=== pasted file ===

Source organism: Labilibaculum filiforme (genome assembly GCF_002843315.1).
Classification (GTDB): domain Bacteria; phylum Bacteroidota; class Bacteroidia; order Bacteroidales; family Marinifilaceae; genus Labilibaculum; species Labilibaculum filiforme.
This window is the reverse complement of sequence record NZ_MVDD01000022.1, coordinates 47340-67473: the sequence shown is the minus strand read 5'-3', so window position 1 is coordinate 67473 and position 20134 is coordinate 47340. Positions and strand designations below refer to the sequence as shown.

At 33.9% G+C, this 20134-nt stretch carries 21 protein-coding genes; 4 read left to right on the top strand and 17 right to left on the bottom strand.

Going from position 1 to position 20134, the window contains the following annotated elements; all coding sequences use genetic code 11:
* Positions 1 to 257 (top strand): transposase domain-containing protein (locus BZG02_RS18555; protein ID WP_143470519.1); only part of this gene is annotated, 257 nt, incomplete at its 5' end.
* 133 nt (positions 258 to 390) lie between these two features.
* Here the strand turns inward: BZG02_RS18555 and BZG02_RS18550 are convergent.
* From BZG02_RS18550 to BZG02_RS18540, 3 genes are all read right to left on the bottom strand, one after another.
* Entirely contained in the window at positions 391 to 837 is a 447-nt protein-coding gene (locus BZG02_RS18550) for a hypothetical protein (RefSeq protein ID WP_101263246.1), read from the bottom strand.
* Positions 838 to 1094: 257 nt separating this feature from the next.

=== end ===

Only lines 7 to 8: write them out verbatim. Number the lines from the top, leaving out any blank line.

* 133 nt (positions 258 to 390) lie between these two features.
* Here the strand turns inward: BZG02_RS18555 and BZG02_RS18550 are convergent.